6. Improves confidence

You’ll feel great knowing that you’re an integral part of the book club, leading you to become more confident and more able to speak your mind freely. 

If you’re someone who is normally quite shy, by opening up in a community space, sharing your love for something with other likeminded people, you will start to find opening up becomes easier.

It may be as trivial as being confident enough to order in a restaurant by yourself, to standing up for yourself in the face of adversity – by practicing opening up, you will feel more confident to do it in other situations.

On the contrary, if you don’t involve yourself and don’t open yourself up to potential vulnerabilities when it comes to speaking out loud in front of the group, you won’t get as much from the book club and ultimately, it’ll taint your experience. 

6. Make new friends

The better somebody knows you, the more comfortable they feel around you, and as a result, members might even organize something outside of the book club meetings.

This could be a film screening of a book adaptation for example, or simply just a coffee or a meal. 

Yes, you get to meet new people in a book club, but it’s more than that – those people could well become your new friends.

You have the space to speak openly about something you are passionate about with likeminded people which can lead to long-lasting friendships.

7. Improves social skills

With that being said, it’s okay to be nervous or shy, and as book clubs are such a social experience you’ll be encouraged to come out of your shell and interact, likely without you even noticing. 

Through this, you’ll improve important social skills like communicating with others and listening.

The ability to sit and listen to other people’s thoughts and opinions and then take those same thoughts and apply them to the way you interpret situations within the book for example. 

Emotional Benefits

When we’re stressed out because of the challenges of life, sometimes all someone needs is to sit down with a good book, and a glass of wine and just relax.

Whether it’s on the couch, in the garden, or on the beach, being alone with a book just allows you time to yourself to just de-stress. 

There are many mental health benefits to a book club, such as…

8. Book clubs are stress relievers

Don’t think that by attending a book club, you’ll be giving up your only stress reliever.

A book club can also act as one too.

For the hour or two a week you’ll be in attendance, you’ll almost certainly forget about any troubles you have at work or in your private life, and the only thing that’ll matter is the book you are all reading together.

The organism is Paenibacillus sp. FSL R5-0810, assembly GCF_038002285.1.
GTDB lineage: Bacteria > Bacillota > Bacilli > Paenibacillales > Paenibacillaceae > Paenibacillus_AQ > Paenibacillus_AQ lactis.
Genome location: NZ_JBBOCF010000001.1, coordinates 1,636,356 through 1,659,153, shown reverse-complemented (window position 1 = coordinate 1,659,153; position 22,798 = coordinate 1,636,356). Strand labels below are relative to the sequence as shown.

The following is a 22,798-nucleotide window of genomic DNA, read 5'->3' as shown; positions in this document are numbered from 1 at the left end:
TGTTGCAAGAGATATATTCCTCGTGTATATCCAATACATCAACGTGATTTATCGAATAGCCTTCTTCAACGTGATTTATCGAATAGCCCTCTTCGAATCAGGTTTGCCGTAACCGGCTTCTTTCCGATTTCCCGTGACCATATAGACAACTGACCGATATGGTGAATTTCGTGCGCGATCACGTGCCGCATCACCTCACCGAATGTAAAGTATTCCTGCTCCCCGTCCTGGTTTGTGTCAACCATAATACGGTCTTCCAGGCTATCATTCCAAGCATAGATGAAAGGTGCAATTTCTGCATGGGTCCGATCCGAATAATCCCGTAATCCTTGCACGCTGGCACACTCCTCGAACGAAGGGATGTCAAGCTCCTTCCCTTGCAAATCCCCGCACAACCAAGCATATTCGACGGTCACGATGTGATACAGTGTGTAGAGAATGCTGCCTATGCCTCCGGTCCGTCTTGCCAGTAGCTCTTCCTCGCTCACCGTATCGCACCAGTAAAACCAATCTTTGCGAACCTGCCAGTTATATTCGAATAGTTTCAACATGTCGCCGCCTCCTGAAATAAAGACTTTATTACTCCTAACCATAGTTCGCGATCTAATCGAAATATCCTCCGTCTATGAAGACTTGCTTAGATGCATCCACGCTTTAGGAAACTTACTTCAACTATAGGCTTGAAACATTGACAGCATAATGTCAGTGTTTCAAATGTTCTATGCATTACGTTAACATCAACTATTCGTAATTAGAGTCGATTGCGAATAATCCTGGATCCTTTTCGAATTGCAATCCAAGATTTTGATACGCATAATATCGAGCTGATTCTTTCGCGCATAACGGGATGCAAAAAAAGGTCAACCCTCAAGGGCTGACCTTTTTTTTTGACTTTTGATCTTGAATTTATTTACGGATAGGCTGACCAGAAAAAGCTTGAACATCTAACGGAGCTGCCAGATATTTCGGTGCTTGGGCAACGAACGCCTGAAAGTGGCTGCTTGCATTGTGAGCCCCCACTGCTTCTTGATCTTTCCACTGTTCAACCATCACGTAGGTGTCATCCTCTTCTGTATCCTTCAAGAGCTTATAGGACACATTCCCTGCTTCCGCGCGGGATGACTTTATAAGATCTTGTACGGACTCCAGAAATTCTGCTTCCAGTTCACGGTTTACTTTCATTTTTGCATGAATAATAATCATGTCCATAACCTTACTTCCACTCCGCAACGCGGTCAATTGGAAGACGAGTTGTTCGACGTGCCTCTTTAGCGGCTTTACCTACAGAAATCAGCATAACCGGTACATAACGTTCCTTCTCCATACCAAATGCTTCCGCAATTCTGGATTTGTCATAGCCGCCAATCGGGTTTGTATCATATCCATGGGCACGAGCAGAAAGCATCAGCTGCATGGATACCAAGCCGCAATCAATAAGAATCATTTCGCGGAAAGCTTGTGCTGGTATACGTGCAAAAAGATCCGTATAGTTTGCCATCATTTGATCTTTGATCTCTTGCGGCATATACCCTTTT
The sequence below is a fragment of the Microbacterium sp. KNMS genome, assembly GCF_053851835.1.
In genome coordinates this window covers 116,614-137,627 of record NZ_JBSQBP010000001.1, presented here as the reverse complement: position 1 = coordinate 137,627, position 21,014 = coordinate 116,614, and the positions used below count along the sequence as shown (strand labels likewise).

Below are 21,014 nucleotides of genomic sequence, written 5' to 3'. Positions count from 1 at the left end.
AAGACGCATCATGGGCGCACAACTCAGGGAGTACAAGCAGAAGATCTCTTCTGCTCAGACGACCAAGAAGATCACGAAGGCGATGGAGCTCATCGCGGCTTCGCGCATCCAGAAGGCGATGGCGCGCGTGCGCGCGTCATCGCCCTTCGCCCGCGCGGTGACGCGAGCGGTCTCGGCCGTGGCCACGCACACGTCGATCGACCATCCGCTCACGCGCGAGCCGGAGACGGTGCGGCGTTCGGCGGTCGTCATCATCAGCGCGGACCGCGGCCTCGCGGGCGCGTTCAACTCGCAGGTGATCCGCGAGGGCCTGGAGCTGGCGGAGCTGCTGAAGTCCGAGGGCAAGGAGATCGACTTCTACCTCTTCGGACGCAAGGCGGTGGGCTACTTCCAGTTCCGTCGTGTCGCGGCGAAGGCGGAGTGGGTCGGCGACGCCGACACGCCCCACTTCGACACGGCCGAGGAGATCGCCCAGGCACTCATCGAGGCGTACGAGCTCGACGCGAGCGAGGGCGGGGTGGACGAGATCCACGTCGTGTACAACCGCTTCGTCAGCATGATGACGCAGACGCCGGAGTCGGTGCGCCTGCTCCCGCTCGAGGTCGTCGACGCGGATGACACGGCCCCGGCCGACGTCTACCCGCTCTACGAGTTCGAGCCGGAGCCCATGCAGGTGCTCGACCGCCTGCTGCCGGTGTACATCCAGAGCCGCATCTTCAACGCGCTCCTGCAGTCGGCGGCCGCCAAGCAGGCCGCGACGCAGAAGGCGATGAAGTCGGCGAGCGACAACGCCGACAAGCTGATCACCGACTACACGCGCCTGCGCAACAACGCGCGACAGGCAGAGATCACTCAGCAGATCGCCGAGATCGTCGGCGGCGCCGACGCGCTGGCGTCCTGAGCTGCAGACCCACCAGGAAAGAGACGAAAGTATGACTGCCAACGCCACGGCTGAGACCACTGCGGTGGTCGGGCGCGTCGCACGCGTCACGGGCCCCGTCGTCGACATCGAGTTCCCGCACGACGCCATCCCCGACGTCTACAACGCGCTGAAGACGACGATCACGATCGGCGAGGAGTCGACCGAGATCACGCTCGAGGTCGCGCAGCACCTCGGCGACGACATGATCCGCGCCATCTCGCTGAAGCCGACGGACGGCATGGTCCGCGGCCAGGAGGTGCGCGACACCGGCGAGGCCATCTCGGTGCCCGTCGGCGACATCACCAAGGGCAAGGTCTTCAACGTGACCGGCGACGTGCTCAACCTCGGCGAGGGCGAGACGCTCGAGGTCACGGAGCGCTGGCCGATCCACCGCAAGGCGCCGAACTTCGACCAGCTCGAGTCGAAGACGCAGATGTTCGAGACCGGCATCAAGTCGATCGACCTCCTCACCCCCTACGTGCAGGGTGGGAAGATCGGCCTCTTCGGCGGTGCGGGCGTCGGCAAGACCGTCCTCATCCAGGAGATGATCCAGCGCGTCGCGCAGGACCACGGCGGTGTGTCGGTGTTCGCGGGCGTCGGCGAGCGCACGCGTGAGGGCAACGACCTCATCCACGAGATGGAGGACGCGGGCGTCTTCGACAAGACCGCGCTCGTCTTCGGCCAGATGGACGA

Whether it’s having a heated debate on whether or not the main character was wrong to have the affair, or if you are discussing the author’s style of writing – the minute you walk through the doors of wherever it is held, the social and inquisitive nature of a book club will help you to leave stress at the entrance. 

9. Gives a sense of achievement

I briefly touched on the confidence book clubs can give you previously, but consistently attending and participating in one can also give you a massive sense of accomplishment.

You’ll feel great knowing that you can look forward to, and take part, in group discussions which will ultimately boost your self-esteem and your confidence. 

10. Improves empathy and compassion

Empathy is an incredibly important trait to have as it means you can understand and connect with someone else through theirs, and your feelings.

A book club can help to bring this trait out in yourself, even if you don’t think of yourself as a very empathetic person.

You’ll need to sit and listen to everyone’s ideas, and then not only listen to them but try to understand why they might feel this way about a certain situation or scenario.

If you were on your own reading a book, or even if you weren’t reading but thinking about it to yourself, you don’t have any other thoughts or ideas apart from your own.

Personal Benefits

As I’ve mentioned, book clubs are great places to meet new people and have new conversations. But there are some personal benefits of a book club, too.

11. Discover new reading material

One of the best things about attending a book club is the fact it will often force you to read books in genres you might previously have never given thought to.